Testicular and Scrotal Injuries

The mobility of the testicle, cremaster muscle contraction, and the tough capsule of the testis (tunica albuginea) are responsible for the infrequent rate of injury to the testis. A direct blow to the testis impinging it against the symphysis pubis is the primary cause of blunt testicular injury. Blunt testicular injuries are either contusions or ruptures. Rarely, traumatic dislocation of the testicle to the inguinal canal has been reported. In testicular contusions or ruptures, the tunica vaginalis sac fills with blood (hematocele) and appears as a large, blue, tender scrotal mass. Penetrating injuries to the scrotum through the tunica vaginalis require exploration. Bilateral testicular injuries are often seen in penetrating trauma. Testicular ultrasound studies with colored Doppler studies can help delineate the extent of testicular trauma and are quite reliable in diagnosing ruptured testes.

Early exploration, evacuation of blood clots, and repair of testicular rupture tend to result in an earlier return to normal activity, decreased hematoma infection, and less testicular atrophy than does conservative management. Testicular salvage following penetrating trauma is on the order of 35 percent. 23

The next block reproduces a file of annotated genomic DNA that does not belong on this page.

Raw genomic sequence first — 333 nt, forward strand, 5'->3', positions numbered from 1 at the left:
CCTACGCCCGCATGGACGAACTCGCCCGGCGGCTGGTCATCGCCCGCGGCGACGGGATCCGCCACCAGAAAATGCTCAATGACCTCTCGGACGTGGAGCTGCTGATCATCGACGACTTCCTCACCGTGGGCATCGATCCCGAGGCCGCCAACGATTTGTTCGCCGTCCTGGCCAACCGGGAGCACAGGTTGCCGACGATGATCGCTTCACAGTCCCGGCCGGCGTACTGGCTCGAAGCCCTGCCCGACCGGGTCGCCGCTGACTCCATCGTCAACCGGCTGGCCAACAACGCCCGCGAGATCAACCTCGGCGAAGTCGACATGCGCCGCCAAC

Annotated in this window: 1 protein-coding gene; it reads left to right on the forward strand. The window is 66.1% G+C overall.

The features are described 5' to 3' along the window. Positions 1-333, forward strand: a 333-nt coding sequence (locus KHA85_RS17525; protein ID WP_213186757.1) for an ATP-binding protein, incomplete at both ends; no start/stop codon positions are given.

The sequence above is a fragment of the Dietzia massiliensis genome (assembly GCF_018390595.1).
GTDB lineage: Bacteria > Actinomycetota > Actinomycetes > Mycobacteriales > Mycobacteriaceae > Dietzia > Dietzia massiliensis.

Scrotal skin avulsion is managed by housing the testicle in the remaining scrotal skin even though the reconstruction places the skin under tension. Usually the scrotum returns to nearly normal size within a few months. In complete scrotal skin loss, the testicles are placed in pouches in the inner thighs.

Essentials of Human Physiology

Essentials of Human Physiology

This ebook provides an introductory explanation of the workings of the human body, with an effort to draw connections between the body systems and explain their interdependencies. A framework for the book is homeostasis and how the body maintains balance within each system. This is intended as a first introduction to physiology for a college-level course.

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